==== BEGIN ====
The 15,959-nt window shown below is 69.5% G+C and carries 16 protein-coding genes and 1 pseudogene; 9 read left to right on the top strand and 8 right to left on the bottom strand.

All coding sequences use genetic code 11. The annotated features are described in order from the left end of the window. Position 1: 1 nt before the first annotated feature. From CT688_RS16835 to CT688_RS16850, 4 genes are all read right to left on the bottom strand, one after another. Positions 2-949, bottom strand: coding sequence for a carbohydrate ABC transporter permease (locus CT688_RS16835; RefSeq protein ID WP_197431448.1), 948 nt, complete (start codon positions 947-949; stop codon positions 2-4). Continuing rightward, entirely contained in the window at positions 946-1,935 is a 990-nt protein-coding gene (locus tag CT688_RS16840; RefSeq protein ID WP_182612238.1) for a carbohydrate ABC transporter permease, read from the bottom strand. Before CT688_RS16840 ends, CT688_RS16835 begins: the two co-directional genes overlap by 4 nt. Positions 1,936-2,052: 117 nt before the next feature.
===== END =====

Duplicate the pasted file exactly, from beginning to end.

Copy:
The 15,959-nt window shown below is 69.5% G+C and carries 16 protein-coding genes and 1 pseudogene; 9 read left to right on the top strand and 8 right to left on the bottom strand.

All coding sequences use genetic code 11. The annotated features are described in order from the left end of the window. Position 1: 1 nt before the first annotated feature. From CT688_RS16835 to CT688_RS16850, 4 genes are all read right to left on the bottom strand, one after another. Positions 2-949, bottom strand: coding sequence for a carbohydrate ABC transporter permease (locus CT688_RS16835; RefSeq protein ID WP_197431448.1), 948 nt, complete (start codon positions 947-949; stop codon positions 2-4). Continuing rightward, entirely contained in the window at positions 946-1,935 is a 990-nt protein-coding gene (locus tag CT688_RS16840; RefSeq protein ID WP_182612238.1) for a carbohydrate ABC transporter permease, read from the bottom strand. Before CT688_RS16840 ends, CT688_RS16835 begins: the two co-directional genes overlap by 4 nt. Positions 1,936-2,052: 117 nt before the next feature.